Welcome to the Educators page

All individuals with Down syndrome are lifelong learners just like every one of us.

It is very important to presume competency and have high expectations when educating individuals with Down syndrome. Research has shown that effective academic interventions and inclusive education are cornerstones of effective education plans for individuals with Down syndrome so they can attain their educational goals, be gainfully employed and be fully contributing citizens in the community.

Our services, here at the Down Syndrome Aim High Resource Center are devoted to helping individuals with Down syndrome get access to appropriate education, from birth to adulthood, so that they can reach their maximum potential.

Tuesday, 20 December 2011 14:44

Language Guidelines

The correct name of this diagnosis is Down syndrome. There is no apostrophe (Down). The “s” in syndrome is NOT capitalized (syndrome).
  • An individual with Down syndrome is an individual first and foremost. The emphasis should be on the person, not the disability. Down syndrome is just one of the many words that can be used to describe a person. Do NOT say, “That child is a Downs”. A child with Down syndrome, an adult with Down syndrome, or a person with Down syndrome is a more appropriate way to discuss a person with this condition.
Words can create barriers. Try to recognize that a child is “a child with Down syndrome” or that an adult is “an adult with Down syndrome”. Children with Down syndrome grow into adults with Down syndrome; they do not remain “eternal children”. Adults enjoy activities and companionship with other adults.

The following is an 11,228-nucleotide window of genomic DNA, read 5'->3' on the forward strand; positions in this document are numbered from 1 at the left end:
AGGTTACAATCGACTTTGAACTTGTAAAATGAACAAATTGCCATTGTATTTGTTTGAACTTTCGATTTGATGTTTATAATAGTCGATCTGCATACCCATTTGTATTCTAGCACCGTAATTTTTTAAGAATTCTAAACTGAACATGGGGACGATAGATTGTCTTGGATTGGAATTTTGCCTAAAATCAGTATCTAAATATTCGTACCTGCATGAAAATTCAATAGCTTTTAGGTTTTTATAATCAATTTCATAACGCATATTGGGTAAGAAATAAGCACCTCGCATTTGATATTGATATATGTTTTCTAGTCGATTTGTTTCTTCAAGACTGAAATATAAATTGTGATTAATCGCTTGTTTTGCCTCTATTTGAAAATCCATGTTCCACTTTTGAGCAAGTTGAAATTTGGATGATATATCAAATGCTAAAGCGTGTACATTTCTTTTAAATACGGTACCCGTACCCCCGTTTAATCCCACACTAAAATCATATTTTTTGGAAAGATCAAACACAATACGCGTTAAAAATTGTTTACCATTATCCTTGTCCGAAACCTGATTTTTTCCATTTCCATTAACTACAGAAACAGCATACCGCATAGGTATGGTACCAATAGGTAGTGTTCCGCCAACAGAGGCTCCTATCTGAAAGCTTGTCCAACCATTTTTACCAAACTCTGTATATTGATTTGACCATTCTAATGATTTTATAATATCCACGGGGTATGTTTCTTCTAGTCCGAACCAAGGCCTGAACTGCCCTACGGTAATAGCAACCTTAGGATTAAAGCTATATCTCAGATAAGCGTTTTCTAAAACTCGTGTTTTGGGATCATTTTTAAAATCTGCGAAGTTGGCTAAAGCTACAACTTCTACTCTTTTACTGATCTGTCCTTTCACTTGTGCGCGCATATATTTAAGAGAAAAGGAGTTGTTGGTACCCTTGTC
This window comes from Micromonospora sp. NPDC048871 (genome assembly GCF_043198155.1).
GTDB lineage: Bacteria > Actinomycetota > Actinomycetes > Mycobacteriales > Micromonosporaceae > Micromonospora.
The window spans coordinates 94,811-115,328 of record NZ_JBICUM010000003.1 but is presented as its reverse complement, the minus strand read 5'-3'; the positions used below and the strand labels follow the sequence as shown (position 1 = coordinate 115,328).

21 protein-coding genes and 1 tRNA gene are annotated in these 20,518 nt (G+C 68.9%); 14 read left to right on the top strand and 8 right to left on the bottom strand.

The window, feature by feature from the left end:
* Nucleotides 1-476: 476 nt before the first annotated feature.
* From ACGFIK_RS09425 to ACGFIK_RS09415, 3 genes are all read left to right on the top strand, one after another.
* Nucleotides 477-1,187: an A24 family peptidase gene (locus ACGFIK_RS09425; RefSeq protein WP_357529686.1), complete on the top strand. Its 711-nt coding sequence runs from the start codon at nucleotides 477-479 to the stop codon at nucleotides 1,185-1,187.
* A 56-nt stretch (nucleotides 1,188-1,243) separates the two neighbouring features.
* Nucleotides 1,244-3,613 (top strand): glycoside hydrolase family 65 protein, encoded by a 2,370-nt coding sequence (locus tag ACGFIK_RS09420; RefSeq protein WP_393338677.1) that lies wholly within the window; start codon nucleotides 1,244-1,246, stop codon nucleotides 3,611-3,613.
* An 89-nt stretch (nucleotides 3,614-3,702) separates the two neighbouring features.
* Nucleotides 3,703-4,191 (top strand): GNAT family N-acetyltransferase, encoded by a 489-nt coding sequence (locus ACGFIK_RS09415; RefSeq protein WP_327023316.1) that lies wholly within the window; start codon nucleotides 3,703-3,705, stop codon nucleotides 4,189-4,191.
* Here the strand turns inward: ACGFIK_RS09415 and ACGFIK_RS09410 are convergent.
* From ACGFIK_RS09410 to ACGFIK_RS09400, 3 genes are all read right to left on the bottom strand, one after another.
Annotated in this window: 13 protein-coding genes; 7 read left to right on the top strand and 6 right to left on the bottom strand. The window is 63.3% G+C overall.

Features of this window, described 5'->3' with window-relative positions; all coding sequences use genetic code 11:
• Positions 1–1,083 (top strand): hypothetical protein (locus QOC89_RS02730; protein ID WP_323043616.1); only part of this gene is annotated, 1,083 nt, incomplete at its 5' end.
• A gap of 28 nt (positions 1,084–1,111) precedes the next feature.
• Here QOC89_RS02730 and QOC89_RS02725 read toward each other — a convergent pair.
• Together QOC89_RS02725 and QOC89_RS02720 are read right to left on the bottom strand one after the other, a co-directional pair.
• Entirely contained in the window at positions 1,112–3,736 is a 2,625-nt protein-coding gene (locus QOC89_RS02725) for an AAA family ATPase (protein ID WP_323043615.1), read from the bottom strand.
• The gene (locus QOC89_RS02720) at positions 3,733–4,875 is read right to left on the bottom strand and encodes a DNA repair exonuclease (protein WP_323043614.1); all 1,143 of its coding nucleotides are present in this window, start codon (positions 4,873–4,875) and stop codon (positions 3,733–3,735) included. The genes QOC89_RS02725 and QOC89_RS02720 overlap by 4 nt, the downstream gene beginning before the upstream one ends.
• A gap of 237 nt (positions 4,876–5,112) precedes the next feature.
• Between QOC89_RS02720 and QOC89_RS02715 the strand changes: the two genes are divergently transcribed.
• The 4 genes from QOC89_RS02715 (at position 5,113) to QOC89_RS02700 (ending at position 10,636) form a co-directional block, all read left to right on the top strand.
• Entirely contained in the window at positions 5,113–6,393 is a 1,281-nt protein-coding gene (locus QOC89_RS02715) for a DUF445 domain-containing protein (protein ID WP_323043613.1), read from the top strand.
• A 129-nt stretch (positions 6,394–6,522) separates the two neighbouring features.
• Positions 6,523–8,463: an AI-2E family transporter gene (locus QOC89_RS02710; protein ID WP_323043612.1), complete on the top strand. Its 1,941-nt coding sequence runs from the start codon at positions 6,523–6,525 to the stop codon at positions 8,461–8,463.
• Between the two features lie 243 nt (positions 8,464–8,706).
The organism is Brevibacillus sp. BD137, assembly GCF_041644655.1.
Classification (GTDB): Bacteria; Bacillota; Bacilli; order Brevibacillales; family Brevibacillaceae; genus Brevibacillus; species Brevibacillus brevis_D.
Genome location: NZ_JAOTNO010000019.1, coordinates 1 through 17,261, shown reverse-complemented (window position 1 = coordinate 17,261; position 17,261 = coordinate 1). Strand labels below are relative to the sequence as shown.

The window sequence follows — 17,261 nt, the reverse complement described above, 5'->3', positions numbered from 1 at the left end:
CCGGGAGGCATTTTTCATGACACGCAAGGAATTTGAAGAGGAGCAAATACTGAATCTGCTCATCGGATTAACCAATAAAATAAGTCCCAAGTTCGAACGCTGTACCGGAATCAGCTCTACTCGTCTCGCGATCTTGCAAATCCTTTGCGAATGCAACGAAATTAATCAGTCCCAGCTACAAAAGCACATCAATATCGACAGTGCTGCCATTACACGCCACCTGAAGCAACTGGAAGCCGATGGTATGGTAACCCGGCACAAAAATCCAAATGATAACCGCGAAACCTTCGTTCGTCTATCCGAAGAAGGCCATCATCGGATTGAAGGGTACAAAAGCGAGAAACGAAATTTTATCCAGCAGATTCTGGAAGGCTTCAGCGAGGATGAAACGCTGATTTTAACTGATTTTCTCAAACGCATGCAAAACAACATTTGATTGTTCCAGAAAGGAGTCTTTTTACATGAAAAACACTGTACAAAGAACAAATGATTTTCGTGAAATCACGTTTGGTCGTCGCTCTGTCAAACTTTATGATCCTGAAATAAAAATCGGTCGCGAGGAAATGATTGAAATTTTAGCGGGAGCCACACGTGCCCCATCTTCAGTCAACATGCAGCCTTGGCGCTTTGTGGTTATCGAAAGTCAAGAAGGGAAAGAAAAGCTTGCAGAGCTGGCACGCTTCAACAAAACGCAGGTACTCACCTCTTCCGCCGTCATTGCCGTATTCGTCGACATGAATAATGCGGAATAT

• Encourage people to use person-first language, i.e. “The person with Down syndrome”, NOT “The Down syndrome person”! Identify individuals with Down syndrome as an individual, a friend, a student, or a family member.
    It is important to use the correct terminology. A person has mental retardation, rather than “suffers from”, “is a victim of”, “is diseased with”, or “is afflicted by”. A person with Down syndrome is NOT “a Downs”.
  • Ask yourself if using the words “poor”, “pitiful”, or “unfortunate” when referring to an individual with Down syndrome is in his/her best interest.
  • Each person has his/her own unique strengths, capabilities and talents. Try not to use the clichés that are so common when describing an individual with Down syndrome. To assume all people have the same characteristics or abilities is degrading. Also, it reinforces the stereotype that “all kids with Down syndrome are the same”.
  • Most important, look at the person as an individual—your child, your family member, your student, your friend. Proudly acknowledge their individuality and their accomplishment. Remember, persons with Down syndrome are more alike us than different. They have feelings too and are hurt by cruelty, stares and name-calling. They want to be included in your groups, not excluded.
Adapted from the Down Syndrome Society of Rhode Island Language Guidelines